Emily Alpert Reyes, LA Times, January 31, 2017
Immigrant advocates had long pushed Los Angeles to legalize street vending, arguing that sidewalk sellers who hawk ice cream, hot dogs wrapped in bacon, or other food and goods should not face criminal charges that could put them at risk of being deported.
But the idea languished at City Hall as lawmakers sparred over where and how sidewalk vending should be allowed. Activists grew frustrated as the years passed with hearing after hearing — yet no clear plan for legalizing and regulating their trade.
Then Donald Trump was elected president, and local officials decided to hustle.
Fearing a coming crackdown on immigrants, Los Angeles City Council members Joe Buscaino and Curren Price vowed to stop punishing vending as a crime and begin setting up a regulated system. The council pushed forward with their plan Tuesday, voting to draft a law that would decriminalize sidewalk vending.
As it stands, selling food or goods on the sidewalk can lead to misdemeanor charges in Los Angeles. City attorneys will now draw up new rules that would strip those criminal penalties and authorize the city to eventually issue vending permits, a first step toward legalization.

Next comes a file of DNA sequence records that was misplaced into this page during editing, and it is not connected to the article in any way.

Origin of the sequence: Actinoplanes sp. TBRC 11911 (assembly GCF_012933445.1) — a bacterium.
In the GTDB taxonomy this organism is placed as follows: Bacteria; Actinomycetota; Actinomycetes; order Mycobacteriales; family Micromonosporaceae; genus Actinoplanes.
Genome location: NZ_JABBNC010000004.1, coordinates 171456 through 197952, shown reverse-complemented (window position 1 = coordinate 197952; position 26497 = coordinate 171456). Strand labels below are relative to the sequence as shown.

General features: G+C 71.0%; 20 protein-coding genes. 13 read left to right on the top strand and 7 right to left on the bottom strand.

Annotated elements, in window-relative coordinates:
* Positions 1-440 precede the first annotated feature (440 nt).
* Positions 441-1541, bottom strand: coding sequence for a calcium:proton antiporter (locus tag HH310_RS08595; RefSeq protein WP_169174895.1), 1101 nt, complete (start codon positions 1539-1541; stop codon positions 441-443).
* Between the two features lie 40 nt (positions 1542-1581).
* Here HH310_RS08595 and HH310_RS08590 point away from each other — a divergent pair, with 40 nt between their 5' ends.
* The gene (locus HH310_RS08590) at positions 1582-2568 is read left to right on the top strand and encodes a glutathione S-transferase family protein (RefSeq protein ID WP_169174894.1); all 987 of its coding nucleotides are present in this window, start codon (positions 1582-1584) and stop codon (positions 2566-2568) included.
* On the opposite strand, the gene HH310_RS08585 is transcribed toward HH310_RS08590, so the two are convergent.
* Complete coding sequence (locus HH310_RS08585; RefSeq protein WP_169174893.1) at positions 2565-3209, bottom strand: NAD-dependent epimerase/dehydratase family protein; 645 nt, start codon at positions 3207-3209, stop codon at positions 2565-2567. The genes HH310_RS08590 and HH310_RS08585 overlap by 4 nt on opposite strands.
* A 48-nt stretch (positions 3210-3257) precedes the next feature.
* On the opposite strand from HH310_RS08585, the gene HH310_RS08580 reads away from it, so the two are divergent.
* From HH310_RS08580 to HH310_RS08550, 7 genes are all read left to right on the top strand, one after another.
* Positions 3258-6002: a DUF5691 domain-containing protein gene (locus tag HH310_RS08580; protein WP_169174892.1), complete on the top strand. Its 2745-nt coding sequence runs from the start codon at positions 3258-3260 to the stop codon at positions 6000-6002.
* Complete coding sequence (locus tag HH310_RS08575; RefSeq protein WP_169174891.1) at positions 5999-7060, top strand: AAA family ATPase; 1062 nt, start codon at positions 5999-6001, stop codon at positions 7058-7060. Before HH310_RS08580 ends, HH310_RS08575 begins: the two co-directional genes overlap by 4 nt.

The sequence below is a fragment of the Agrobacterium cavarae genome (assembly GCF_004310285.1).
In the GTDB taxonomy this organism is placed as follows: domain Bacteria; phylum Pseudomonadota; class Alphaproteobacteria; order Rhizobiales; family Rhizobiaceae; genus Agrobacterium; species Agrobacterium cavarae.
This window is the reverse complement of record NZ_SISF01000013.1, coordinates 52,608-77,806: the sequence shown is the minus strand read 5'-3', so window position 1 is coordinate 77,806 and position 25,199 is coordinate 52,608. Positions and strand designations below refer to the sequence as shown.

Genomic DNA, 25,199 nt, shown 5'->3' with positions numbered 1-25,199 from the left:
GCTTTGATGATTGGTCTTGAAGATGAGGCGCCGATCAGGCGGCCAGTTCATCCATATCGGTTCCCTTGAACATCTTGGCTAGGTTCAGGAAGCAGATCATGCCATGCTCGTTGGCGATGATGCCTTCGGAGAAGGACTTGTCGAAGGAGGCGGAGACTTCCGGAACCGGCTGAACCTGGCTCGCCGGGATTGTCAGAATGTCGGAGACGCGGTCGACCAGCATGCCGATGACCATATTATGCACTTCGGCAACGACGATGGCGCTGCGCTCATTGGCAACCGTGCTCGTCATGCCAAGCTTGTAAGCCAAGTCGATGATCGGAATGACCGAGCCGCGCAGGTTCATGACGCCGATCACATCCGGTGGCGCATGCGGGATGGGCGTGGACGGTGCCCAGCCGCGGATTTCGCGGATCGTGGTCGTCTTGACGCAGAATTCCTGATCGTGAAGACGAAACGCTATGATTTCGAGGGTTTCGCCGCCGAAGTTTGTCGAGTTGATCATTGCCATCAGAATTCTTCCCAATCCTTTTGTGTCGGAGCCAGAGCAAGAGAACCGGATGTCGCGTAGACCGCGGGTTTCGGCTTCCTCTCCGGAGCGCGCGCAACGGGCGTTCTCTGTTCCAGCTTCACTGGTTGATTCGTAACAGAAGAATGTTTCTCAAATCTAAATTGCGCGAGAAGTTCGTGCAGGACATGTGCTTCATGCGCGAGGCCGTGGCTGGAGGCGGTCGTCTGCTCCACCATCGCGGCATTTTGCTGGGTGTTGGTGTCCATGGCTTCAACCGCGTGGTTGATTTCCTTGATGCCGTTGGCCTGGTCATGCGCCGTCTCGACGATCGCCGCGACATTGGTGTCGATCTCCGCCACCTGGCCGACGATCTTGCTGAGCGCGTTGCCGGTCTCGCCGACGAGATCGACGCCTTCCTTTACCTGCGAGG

Councilman Jose Huizar told reporters it was “a sign to this Trump administration that we will not abide by his fear, his vilification, his scapegoating of immigrants.”
Instead, Los Angeles is saying, “You do not have to work in the shadows,” Huizar said.
City staffers say it could take months, however, for Los Angeles to work out all of the details and begin handing out permits to vendors. In the meantime, vendors who ply their trade on city sidewalks could still be cited and fined for violating the municipal code, but they would not face criminal convictions.
Such charges could jeopardize immigrants in the country illegally. Last week, Trump signed an order that emphasized deporting not only people convicted of crimes but also people who were charged with crimes not yet adjudicated, and even those who have not been charged but are believed to have committed “acts that constitute a chargeable criminal offense.”
Eliminating criminal charges for sidewalk vending is one of a string of proposals that Los Angeles lawmakers have backed to counter the actions of the Trump administration, including opposing the proposed Environmental Protection Agency chief and approving the hiring of an immigrant advocate at City Hall.
If Los Angeles wants to stand up for immigrants, “we can’t simply talk about opposing Trump’s policies or nominees,” Buscaino said Tuesday. “We need to take serious actions like this one.”